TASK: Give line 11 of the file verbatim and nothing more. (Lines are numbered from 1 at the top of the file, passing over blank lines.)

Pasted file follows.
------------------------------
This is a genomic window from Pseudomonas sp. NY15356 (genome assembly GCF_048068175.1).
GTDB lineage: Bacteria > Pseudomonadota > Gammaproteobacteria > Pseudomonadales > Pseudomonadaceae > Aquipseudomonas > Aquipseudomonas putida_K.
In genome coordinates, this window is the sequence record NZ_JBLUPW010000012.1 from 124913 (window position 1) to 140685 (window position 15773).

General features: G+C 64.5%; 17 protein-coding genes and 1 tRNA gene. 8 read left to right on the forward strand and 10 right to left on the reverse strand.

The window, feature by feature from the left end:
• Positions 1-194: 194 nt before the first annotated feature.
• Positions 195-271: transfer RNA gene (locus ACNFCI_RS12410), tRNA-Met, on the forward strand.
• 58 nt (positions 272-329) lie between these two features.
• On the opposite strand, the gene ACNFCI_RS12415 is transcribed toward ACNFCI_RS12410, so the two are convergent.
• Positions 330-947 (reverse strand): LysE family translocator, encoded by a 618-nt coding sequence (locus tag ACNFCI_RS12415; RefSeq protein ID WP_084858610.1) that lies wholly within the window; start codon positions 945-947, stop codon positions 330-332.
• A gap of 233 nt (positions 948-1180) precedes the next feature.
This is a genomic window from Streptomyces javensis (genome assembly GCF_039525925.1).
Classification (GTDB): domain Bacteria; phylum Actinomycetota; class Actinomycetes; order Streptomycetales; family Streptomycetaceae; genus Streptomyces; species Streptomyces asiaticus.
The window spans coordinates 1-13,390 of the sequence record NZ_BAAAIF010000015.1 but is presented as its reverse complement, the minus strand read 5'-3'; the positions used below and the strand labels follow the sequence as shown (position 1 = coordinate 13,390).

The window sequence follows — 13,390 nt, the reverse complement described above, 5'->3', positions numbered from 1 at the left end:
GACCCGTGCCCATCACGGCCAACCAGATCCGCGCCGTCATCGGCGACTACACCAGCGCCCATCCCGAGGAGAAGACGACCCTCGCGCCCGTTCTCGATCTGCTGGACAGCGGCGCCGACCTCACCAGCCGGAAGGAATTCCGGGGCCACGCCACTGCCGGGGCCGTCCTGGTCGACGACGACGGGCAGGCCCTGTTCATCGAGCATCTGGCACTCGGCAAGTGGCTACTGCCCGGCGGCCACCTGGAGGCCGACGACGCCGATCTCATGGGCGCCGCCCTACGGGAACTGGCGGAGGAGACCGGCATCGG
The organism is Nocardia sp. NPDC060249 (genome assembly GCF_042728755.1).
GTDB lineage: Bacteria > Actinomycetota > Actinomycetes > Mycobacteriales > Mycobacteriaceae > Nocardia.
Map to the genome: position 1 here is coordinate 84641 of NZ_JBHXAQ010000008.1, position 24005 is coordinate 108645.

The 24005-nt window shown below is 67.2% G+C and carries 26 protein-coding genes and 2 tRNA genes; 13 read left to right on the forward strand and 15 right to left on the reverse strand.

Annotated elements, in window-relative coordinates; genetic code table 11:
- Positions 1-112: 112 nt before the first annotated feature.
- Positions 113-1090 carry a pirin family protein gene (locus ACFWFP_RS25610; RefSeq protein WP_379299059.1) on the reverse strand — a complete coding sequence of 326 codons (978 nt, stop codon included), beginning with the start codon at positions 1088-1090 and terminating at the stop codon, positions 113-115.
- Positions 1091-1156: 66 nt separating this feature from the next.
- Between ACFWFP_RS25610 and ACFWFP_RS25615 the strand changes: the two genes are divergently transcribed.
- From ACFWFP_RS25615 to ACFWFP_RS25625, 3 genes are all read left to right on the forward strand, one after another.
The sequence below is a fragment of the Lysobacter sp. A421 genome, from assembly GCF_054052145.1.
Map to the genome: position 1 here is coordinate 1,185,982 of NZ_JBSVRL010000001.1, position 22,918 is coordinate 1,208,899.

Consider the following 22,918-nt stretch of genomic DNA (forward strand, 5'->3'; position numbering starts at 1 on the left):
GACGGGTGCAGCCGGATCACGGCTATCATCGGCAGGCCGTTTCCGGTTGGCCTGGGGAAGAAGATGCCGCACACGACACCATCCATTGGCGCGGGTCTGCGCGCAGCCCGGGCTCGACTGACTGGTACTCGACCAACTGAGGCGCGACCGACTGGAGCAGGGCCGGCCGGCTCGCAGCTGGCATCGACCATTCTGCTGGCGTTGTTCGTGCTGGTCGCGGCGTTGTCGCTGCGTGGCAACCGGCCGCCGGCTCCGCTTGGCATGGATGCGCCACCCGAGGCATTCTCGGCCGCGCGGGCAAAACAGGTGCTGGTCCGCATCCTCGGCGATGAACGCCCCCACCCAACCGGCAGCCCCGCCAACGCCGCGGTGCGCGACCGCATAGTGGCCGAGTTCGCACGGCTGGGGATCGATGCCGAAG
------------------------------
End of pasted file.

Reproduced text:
• A gap of 233 nt (positions 948-1180) precedes the next feature.